The State argues that, because the record does not show the motion court granted an extension of time for filing an amended motion, the case must be remanded for an abandonment inquiry without considering the merits of White's post-conviction claims.
We agree that the motion court's judgment must be reversed, and this matter remanded for an abandonment inquiry. As acknowledged by both parties, ‘ “extensions will not be presumed to have been granted without a record thereof.” ’ Staten v. State, 540 S.W.3d 873, 876 (Mo. App. 2018) (quoting Frazee v. State, 480 S.W.3d 442, 445 (Mo. App. 2016)). Because White's motion was untimely, the motion court was under a duty to make an independent inquiry to determine if abandonment occurred. Moore v. State, 458 S.W.3d 822, 825 (Mo. banc 2015). “If the amended motion filed by appointed counsel is untimely, but there has been no independent inquiry into abandonment, then the case should be remanded to the motion court for such inquiry.” Price v. State, 500 S.W.3d 324, 327 (Mo. App. 2016).
We think it important to note that, even if presumptions were allowed, the record does not support the contention that an extension was likely granted off the record in this case. The court first appointed counsel in September 2015. Nearly one year later, on August 8, 2016, White sent a letter from prison to the circuit court clerk expressing concern that he had not heard from the Public Defender. White sent a letter to the judge on September 30, 2016, “to bring the issue of abandonment to your attention.” On November 16, 2016, White personally filed “Movant's Motion Requesting Sua Sponte Inquiry into Abandonment by Court Appointed PCR Counsel,” explaining how White had been abandoned by counsel, requesting the appointment of new counsel, and requesting time to file an amended Rule 29.15 motion. On February 1, 2017, White sent a letter to the circuit court clerk requesting the same.
On February 8, 2017, the Public Defender entered an appearance and requested reappointment, advising that the Public Defender first learned of the appointment to White's case on June 1, 2016. This, essentially, was an admission by the Public Defender that, although notice was received June 1, 2016, the Public Defender waited another eight months to formally acknowledge receipt of the appointment, admit that White had been abandoned, and request reappointment so that it could act on White's behalf. With this admission, the Public Defender then requested an additional thirty days under Rule 29.15(g) to file an amended motion. On March 20, 2017, the Public Defender filed “Movant's Notice of Abandonment Hearing,” wherein the Public Defender noticed the case for hearing on April 3, 2017, expressing a desire to conference with the motion court about reappointment due to abandonment, and discuss the Public Defender's request for a filing deadline extension.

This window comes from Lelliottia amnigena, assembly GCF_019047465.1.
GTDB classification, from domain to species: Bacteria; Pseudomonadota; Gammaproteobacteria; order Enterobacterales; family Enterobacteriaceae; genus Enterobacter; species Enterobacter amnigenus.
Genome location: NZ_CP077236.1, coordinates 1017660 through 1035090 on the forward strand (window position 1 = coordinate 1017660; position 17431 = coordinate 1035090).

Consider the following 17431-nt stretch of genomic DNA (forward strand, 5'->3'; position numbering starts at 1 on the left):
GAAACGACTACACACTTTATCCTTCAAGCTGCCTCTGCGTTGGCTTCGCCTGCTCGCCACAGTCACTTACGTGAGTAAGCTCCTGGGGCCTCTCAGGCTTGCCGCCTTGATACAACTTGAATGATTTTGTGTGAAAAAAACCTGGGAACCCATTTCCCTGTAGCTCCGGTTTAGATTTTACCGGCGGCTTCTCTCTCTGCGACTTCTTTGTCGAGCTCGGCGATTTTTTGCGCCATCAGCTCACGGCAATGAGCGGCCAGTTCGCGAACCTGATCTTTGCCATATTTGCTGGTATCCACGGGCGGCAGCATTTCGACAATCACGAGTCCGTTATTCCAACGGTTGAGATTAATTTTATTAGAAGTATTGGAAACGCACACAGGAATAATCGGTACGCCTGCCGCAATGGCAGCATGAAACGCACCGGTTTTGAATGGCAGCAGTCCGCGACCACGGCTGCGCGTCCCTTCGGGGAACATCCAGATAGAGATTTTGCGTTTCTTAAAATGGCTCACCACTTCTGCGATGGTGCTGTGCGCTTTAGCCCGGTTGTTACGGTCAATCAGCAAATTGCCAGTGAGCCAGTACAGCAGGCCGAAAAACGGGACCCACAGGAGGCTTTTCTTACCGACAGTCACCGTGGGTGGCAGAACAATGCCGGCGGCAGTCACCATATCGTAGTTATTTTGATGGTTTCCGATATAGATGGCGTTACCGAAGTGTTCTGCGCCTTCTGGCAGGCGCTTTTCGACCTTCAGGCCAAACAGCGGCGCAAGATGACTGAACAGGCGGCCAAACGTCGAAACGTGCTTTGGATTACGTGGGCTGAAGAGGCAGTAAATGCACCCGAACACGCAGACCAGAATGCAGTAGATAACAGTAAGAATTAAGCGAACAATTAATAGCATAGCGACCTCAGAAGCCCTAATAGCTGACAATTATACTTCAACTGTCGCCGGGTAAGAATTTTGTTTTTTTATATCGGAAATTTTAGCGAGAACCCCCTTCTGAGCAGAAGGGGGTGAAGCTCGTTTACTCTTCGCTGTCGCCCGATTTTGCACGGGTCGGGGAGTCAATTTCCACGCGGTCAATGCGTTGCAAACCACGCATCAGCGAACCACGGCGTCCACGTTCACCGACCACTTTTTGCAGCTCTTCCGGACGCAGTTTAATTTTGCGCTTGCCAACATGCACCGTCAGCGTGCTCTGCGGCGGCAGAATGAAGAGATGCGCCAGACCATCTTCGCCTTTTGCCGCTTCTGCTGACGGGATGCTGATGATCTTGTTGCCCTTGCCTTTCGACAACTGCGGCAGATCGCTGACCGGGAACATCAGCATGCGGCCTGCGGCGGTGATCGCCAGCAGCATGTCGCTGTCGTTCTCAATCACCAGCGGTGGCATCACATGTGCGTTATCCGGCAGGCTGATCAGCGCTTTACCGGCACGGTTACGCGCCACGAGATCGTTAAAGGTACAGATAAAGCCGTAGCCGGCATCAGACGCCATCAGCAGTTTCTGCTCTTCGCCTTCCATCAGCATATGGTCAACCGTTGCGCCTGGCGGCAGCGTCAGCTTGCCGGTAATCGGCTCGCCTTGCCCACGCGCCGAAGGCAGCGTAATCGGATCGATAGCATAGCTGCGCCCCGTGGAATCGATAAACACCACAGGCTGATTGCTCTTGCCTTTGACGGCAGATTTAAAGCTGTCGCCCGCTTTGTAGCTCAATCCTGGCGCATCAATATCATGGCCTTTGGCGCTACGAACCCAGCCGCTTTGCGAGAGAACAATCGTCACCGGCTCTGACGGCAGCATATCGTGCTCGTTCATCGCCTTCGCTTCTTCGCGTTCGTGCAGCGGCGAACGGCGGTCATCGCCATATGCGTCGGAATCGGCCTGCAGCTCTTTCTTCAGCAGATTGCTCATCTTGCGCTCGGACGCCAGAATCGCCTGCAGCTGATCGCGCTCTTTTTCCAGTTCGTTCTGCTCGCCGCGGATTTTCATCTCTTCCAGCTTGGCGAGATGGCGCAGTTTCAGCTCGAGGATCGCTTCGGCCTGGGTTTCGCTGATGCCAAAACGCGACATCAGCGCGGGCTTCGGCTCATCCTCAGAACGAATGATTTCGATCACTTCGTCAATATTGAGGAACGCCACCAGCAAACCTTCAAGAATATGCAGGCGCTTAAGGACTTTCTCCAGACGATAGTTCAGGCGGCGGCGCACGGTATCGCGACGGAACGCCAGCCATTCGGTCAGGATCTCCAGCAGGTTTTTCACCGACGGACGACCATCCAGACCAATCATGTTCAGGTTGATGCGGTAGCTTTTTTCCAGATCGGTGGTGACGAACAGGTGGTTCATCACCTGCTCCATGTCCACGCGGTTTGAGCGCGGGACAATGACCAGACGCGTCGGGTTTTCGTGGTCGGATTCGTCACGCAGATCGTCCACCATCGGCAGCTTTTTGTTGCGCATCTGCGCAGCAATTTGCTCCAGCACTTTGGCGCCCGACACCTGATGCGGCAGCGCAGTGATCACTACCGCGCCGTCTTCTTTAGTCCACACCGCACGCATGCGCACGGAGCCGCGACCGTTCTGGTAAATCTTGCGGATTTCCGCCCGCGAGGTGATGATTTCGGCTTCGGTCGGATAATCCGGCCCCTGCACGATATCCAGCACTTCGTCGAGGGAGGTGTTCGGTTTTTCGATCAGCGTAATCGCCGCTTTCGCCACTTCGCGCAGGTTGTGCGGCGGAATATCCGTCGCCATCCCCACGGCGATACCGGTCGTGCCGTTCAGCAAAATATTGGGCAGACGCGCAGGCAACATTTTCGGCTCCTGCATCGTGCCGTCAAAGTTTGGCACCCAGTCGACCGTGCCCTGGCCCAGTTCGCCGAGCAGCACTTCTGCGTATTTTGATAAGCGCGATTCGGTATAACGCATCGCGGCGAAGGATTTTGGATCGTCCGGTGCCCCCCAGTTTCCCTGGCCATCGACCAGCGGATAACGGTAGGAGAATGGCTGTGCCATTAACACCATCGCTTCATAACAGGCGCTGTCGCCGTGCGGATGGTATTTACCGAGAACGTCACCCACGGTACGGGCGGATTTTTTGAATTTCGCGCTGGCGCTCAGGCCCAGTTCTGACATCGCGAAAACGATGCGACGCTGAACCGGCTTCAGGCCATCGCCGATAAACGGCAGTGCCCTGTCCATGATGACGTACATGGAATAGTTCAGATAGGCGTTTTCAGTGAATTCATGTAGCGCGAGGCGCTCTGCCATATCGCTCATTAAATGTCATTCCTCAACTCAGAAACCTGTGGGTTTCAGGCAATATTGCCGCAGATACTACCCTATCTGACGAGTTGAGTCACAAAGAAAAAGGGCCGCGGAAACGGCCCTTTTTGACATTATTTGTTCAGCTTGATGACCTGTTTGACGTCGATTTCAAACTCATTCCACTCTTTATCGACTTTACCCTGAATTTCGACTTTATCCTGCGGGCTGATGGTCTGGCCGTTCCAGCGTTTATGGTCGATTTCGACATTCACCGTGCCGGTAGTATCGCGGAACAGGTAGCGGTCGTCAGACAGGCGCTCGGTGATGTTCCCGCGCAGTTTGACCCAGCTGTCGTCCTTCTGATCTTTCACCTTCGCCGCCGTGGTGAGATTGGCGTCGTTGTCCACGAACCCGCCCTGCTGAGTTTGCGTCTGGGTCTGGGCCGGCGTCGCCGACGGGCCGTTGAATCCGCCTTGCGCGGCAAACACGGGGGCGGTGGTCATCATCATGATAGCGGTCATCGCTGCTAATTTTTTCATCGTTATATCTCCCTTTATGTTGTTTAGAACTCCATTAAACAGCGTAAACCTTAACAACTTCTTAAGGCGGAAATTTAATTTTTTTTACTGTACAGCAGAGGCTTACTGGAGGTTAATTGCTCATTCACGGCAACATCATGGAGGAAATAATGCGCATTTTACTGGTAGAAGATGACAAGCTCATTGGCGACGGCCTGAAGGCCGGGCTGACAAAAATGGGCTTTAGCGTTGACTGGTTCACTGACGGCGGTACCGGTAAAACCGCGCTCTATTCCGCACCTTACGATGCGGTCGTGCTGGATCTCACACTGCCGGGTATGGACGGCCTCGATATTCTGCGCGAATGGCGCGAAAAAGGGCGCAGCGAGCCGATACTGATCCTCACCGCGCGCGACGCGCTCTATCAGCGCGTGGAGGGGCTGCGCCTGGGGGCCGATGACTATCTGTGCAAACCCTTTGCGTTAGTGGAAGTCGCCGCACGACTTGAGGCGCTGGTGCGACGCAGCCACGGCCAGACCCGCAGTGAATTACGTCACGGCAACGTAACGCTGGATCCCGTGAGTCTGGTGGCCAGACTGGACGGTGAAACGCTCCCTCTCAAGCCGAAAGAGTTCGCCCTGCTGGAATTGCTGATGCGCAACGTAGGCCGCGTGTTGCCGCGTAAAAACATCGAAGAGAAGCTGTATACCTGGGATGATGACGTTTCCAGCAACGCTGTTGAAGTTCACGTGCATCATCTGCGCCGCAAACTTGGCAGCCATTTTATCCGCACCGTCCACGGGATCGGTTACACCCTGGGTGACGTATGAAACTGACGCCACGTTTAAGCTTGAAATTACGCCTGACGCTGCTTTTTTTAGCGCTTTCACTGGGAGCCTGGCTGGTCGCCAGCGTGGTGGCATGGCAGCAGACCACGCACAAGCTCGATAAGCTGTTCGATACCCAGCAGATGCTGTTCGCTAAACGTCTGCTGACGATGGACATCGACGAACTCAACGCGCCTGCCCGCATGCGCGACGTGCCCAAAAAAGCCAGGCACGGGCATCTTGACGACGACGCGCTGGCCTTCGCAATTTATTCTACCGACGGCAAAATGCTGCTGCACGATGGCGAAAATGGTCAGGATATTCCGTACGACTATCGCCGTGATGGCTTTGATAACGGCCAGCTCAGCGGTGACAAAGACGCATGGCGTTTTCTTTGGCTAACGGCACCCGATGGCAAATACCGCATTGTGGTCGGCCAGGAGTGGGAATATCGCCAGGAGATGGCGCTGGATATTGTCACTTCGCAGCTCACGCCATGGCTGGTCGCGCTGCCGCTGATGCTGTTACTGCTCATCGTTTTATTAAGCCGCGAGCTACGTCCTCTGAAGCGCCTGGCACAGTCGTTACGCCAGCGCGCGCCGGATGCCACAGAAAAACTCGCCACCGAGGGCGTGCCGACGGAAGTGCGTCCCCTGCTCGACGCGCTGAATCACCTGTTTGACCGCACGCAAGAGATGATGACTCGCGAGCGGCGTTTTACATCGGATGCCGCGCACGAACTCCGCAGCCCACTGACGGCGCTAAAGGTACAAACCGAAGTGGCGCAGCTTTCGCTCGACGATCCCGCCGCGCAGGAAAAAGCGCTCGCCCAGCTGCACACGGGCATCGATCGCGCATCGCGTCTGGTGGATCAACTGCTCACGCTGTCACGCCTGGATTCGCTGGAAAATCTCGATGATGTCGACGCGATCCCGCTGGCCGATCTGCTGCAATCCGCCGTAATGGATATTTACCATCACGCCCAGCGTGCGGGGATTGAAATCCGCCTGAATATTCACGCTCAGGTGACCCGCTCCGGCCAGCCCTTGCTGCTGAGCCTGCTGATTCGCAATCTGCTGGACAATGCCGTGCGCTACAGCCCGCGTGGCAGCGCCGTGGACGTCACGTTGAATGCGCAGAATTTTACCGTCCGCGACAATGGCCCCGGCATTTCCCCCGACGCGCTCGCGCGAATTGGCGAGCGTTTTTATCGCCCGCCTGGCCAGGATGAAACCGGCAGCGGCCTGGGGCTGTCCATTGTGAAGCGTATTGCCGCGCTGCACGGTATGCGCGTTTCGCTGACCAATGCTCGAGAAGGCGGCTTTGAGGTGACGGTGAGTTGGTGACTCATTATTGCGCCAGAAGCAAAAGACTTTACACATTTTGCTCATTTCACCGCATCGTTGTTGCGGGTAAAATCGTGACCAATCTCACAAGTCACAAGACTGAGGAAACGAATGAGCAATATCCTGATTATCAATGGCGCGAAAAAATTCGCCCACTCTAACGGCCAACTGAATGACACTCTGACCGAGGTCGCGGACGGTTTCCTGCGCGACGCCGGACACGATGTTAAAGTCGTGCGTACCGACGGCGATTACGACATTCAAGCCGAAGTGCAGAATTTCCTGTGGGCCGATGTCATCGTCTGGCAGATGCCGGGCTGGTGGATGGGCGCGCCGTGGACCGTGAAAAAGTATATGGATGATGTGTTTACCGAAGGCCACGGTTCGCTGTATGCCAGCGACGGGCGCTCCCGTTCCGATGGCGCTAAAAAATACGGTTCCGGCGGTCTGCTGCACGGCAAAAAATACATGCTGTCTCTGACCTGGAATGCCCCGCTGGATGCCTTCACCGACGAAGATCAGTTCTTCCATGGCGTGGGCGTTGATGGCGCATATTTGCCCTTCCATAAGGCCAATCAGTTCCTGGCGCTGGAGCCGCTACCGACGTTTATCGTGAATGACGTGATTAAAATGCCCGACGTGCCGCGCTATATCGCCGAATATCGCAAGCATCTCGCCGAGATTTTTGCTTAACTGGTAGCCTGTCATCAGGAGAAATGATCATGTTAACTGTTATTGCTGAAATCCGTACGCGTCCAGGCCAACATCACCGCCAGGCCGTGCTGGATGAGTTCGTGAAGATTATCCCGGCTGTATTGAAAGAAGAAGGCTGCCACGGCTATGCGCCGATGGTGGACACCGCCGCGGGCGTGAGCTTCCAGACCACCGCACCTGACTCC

On April 3, 2017, the court expressly rejected the Public Defender's request for an extension of time when it reappointed the Public Defender to White's case and ordered the amended Rule 29.15 motion filed within sixty days. The following day, without any reference to or acknowledgment of the portion of the court's April 3, 2017 order discussing the filing deadline, the Public Defender filed another request for a thirty-day extension, which the court did not rule on. Given the record, if presumptions were allowed with regard to the court's silence regarding this motion, we would presume that the court declined to address the Public Defender's motion because the request within that motion had been overruled the previous day.
The judgment is reversed, and the case is remanded to the motion court for an independent inquiry into whether White was abandoned by post-conviction counsel, and for further proceedings consistent with the outcome of the inquiry.
1. All statutory references are to the Revised Statutes of Missouri, as updated through 2011, unless otherwise noted.
Anthony Rex Gabbert, Judge
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Docket No: WD 83247
Decided: November 10, 2020
Court: Missouri Court of Appeals, Western District.